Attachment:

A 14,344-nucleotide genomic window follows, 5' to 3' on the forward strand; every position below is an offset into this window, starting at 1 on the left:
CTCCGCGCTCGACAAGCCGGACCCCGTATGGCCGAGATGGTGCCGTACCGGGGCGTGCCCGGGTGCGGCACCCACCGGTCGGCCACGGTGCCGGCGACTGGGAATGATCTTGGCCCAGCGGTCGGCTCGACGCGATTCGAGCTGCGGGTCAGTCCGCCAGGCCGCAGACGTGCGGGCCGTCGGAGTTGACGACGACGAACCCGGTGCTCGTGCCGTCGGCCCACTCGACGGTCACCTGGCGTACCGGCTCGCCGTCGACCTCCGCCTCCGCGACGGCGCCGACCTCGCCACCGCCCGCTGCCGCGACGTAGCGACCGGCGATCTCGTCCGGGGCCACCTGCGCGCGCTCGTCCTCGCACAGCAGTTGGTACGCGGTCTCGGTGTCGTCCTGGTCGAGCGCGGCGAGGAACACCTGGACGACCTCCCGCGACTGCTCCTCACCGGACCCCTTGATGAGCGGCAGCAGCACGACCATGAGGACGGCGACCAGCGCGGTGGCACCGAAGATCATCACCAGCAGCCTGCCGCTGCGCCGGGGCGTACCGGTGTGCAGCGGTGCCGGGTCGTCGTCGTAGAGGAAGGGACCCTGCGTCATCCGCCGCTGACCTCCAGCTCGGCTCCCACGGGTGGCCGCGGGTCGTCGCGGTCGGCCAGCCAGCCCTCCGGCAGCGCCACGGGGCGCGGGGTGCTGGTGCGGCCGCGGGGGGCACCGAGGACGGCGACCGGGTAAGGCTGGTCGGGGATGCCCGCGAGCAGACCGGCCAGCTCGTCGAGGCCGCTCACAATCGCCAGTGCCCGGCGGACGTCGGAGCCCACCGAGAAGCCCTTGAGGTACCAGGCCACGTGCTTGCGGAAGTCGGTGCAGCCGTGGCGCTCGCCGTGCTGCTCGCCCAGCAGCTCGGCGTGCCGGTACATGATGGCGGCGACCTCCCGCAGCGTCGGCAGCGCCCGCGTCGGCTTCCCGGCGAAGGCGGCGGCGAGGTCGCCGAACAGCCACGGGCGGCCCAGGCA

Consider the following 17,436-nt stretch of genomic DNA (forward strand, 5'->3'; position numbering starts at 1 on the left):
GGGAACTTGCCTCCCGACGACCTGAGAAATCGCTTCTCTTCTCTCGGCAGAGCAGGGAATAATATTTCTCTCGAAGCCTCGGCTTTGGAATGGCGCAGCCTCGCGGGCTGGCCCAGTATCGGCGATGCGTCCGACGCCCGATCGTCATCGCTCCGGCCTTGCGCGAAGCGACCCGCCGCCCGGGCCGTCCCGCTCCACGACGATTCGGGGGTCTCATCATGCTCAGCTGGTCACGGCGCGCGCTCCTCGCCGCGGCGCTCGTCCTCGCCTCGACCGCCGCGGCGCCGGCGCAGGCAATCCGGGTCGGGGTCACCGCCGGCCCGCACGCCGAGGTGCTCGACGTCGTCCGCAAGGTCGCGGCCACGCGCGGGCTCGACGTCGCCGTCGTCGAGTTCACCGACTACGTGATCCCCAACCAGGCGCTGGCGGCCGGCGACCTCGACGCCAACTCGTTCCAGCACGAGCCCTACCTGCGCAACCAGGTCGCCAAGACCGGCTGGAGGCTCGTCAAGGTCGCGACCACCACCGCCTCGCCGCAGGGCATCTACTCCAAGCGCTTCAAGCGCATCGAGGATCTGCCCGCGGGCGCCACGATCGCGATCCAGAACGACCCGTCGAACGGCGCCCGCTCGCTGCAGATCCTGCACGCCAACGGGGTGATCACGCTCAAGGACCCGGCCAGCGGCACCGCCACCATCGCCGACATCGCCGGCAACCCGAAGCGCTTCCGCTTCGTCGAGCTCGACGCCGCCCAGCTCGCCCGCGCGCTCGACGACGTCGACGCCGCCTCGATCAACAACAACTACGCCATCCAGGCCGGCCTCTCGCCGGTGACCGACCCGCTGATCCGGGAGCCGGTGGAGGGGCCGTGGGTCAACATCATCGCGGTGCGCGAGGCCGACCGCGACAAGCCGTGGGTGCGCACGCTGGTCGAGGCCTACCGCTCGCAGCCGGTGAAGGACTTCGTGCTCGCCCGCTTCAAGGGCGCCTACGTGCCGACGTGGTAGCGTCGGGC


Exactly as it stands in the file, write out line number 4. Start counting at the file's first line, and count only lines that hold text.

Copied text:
GGGAACTTGCCTCCCGACGACCTGAGAAATCGCTTCTCTTCTCTCGGCAGAGCAGGGAATAATATTTCTCTCGAAGCCTCGGCTTTGGAATGGCGCAGCCTCGCGGGCTGGCCCAGTATCGGCGATGCGTCCGACGCCCGATCGTCATCGCTCCGGCCTTGCGCGAAGCGACCCGCCGCCCGGGCCGTCCCGCTCCACGACGATTCGGGGGTCTCATCATGCTCAGCTGGTCACGGCGCGCGCTCCTCGCCGCGGCGCTCGTCCTCGCCTCGACCGCCGCGGCGCCGGCGCAGGCAATCCGGGTCGGGGTCACCGCCGGCCCGCACGCCGAGGTGCTCGACGTCGTCCGCAAGGTCGCGGCCACGCGCGGGCTCGACGTCGCCGTCGTCGAGTTCACCGACTACGTGATCCCCAACCAGGCGCTGGCGGCCGGCGACCTCGACGCCAACTCGTTCCAGCACGAGCCCTACCTGCGCAACCAGGTCGCCAAGACCGGCTGGAGGCTCGTCAAGGTCGCGACCACCACCGCCTCGCCGCAGGGCATCTACTCCAAGCGCTTCAAGCGCATCGAGGATCTGCCCGCGGGCGCCACGATCGCGATCCAGAACGACCCGTCGAACGGCGCCCGCTCGCTGCAGATCCTGCACGCCAACGGGGTGATCACGCTCAAGGACCCGGCCAGCGGCACCGCCACCATCGCCGACATCGCCGGCAACCCGAAGCGCTTCCGCTTCGTCGAGCTCGACGCCGCCCAGCTCGCCCGCGCGCTCGACGACGTCGACGCCGCCTCGATCAACAACAACTACGCCATCCAGGCCGGCCTCTCGCCGGTGACCGACCCGCTGATCCGGGAGCCGGTGGAGGGGCCGTGGGTCAACATCATCGCGGTGCGCGAGGCCGACCGCGACAAGCCGTGGGTGCGCACGCTGGTCGAGGCCTACCGCTCGCAGCCGGTGAAGGACTTCGTGCTCGCCCGCTTCAAGGGCGCCTACGTGCCGACGTGGTAGCGTCGGGC